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Adam Ferrara (reluctantly) headlines Cincy Brew Ha-Ha

Published: Wednesday, August 19, 2015 @ 12:00 AM
Updated: Wednesday, August 19, 2015 @ 12:00 AM

HOW TO GO

What: Cincy Brew Ha-Ha

When: Aug. 20-22 — 5 p.m.-midnight, Thursday-Friday; 4 p.m.-midnight, Saturday.

Where: Sawyer Point, 705 E. Pete Rose Way, Cincinnati

Cost: $5 (beer wristband), $1 per beer ticket

More Info: (513) 352-6180 or www.cincybrewhaha.com

“Somebody is getting a call now.”

Preceded by an expletive, this is Adam Ferrara’s reaction to the apparent news that the Cincy Brew Ha-Ha Festival, which Ferrara is co-headlining Aug. 20 to 22 at Cincinnati’s Sawyer Point, is outdoors.

“Comedy looks better with a roof and walls,” Ferrara went on to muse wryly.

In all fairness to Ferrara, he’s not the first comic to balk at doing the Brew Ha-Ha, our own annual comedy and craft beer festival. An open-air environment where voices are easily drowned out, where people are easily distracted and drift in and out isn’t generally considered conducive to a good stand-up comedy experience. But it hasn’t stopped the Cincy Brew Ha-Ha from being the biggest event of its kind in America. Ferrara is the Thursday night, Aug. 20, headliner, with actor/comics David Koechner and Brandon T. Jackson headlining Friday, Aug. 21 and Saturday, Aug. 22, respectively.

Ferrara is an Italian-American from Long Island, New York, where he said he initially used humor as a defense mechanism on the school bus. As a young adult, he had a resourceful method for breaking into the business.

“I had a car, and most city comics didn’t drive,” he said. “I would drive the headliner to the gig and be the opening act.”

Aside from his current stint on “Nurse Jacky,” where he plays a NYPD detective, Ferrara’s most visible acting roles were with Denis Leary on his critically acclaimed but short-lived early-aughts cop show, “The Job,” and later on the FX hit, “Rescue Me.” In both shows, Leary played a severely dysfunctional public servant. In “Rescue Me,” Ferrara played Chief “Needles” Nelsen, a wannabe hard-case who tries but doesn’t quite succeed at keeping order in the firehouse.

“I admired (Nelsen’s) humanness,” Ferrara said. “He was thrust into a leadership role before he was ready. He knew he was either going to define the moment or let it define him. He didn’t give up. That show was a great opportunity for an actor because you had to do everything: drama, comedy, slapstick. We did a Webisode where this character named Lou comes in with a sandwich. He gets up and leaves, and we all have to come in and take a bite out of the sandwich. Nobody said a word. It was all timing.”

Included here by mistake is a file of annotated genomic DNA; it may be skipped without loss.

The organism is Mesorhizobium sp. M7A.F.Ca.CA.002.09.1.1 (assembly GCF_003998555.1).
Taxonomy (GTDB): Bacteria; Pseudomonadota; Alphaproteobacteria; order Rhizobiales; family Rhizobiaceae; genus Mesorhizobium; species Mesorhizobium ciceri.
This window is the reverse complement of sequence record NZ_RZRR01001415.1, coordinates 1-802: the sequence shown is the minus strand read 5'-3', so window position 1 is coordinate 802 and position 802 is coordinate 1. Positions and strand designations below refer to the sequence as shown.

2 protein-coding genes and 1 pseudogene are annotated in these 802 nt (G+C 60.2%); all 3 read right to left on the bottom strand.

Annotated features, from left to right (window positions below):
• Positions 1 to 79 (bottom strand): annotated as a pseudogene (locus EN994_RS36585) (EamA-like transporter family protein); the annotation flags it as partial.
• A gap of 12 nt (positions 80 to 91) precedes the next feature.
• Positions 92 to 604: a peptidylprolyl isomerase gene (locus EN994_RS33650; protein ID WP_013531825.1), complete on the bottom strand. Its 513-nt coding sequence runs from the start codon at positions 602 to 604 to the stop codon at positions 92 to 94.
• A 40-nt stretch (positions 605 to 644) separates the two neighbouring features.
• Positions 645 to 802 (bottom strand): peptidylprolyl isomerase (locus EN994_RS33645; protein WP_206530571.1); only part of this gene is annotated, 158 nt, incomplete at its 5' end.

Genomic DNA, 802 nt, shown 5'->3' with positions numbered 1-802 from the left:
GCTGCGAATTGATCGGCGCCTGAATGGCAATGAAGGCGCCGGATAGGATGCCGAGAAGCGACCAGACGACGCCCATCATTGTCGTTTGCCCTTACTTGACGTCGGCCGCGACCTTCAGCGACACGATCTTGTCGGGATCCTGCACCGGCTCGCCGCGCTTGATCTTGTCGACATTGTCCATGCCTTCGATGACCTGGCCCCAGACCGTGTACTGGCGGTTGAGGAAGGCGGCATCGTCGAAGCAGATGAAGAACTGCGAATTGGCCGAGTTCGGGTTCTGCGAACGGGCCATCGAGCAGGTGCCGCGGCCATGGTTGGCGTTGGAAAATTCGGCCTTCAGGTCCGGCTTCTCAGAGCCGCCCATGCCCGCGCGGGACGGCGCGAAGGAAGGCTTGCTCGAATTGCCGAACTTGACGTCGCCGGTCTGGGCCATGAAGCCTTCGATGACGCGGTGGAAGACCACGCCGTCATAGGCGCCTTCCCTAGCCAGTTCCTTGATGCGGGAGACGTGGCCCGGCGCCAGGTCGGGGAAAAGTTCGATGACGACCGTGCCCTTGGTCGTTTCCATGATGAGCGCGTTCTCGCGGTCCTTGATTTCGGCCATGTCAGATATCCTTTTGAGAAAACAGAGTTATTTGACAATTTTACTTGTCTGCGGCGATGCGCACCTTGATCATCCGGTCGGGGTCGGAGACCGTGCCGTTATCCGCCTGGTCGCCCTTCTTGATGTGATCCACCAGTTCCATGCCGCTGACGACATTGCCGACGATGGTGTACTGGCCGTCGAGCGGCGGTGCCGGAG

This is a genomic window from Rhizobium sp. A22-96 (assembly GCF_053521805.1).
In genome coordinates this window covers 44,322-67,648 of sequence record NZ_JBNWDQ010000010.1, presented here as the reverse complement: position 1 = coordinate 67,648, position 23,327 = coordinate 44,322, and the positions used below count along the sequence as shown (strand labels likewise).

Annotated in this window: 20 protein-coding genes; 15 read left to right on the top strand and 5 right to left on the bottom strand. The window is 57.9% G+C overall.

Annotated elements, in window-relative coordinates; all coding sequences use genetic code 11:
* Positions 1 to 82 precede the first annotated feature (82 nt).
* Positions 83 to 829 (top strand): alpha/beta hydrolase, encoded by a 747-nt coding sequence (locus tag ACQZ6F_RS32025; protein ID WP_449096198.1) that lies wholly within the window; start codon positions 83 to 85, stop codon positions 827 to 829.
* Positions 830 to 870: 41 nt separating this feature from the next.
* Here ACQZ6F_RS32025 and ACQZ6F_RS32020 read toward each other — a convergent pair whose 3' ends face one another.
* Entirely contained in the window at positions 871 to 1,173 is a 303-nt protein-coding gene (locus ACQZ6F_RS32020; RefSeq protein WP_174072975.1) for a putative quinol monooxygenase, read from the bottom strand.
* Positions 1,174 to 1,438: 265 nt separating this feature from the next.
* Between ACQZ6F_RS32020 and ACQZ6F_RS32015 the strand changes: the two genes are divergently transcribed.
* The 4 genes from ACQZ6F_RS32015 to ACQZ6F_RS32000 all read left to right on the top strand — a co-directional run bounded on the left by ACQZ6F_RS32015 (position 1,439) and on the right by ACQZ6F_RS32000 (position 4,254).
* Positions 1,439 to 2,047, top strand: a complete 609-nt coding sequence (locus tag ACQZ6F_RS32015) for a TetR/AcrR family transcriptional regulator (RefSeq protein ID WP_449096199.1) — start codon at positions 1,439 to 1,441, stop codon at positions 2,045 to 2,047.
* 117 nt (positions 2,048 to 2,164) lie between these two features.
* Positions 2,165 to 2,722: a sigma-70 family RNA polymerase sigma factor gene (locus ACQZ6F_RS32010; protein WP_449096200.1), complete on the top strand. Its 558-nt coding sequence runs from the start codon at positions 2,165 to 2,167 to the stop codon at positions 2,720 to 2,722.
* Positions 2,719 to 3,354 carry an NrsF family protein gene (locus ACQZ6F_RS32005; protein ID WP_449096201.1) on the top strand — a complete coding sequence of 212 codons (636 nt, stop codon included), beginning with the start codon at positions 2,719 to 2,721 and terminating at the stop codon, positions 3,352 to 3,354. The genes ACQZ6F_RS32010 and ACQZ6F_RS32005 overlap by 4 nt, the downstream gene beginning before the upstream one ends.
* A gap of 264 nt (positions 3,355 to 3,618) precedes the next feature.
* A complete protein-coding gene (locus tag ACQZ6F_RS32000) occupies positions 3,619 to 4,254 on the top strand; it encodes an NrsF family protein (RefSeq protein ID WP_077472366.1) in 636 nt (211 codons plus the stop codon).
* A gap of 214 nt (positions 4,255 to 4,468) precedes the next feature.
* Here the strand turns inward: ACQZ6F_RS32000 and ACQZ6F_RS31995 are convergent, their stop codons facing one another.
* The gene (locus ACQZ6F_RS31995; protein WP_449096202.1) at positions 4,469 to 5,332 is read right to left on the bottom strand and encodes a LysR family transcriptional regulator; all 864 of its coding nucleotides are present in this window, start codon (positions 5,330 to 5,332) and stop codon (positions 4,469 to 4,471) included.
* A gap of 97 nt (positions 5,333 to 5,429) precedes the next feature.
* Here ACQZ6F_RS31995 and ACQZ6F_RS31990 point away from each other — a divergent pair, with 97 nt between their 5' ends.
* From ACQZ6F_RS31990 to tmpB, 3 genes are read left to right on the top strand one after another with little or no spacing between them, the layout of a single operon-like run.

On his Comedy Central special, “Funny As Hell” (also released on DVD), Ferrara frequently mined his family and ethnic heritage for jokes. Relationships are also a frequent topic, particularly the culture clashes that occurred when he dated a Jewish woman.

“Truth is funny, and falsity isn’t,” he said. “That’s the nice thing about an audience. It’s a great source of feedback. It’s like a giant lie detector.”

These days, he talks a great deal about his Woody Allen-esque experience of being a New Yorker living in the L.A. area.

“I live in Santa Monica, and I don’t fit in,” he said. “I’m a car guy, and I have this dual-exhaust, fire-breathing, 18-foot, 5-inch monster. I have three garages and it fits in none of them. Everyone else is driving Priuses. They tell me my car is bad on gas. I tell them, ‘no, it’s horrendous on gas.’ And by the way, if you’re on a skateboard and you’re over 20 years old, I’m aiming for you.”

As a known amateur car buff, Ferrara also landed a co-hosting job on the American version of “Top Gear.” As a fan of the original UK version, Ferrara was excited but apprehensive.

“When I was told about the American version, I was like ‘don’t screw it up,’ ” he said. “Then they told me they wanted me on it, and I was like, ‘I don’t want to screw it up.’ The producers were the same so I was comforted that it was basically just the mother ship expanding. The first day of shooting, I was told to go not to an office or dressing room, but to a parking lot. It was like a ransom drop.”

Needless to say, Ferrara’s repertoire as an entertainer is very diverse, though he says doesn’t favor one type of performance over any other.

“There’s no master plan,” he said. “Comedy is great, because it’s all me. Acting is a different form of expression that I enjoy, where everyone contributes. The second day of shooting ‘The Job’ happened the day after I went on Letterman. Next day, Denis comes in and kicks my chair and says, ‘I didn’t know you were a stand-up.’ “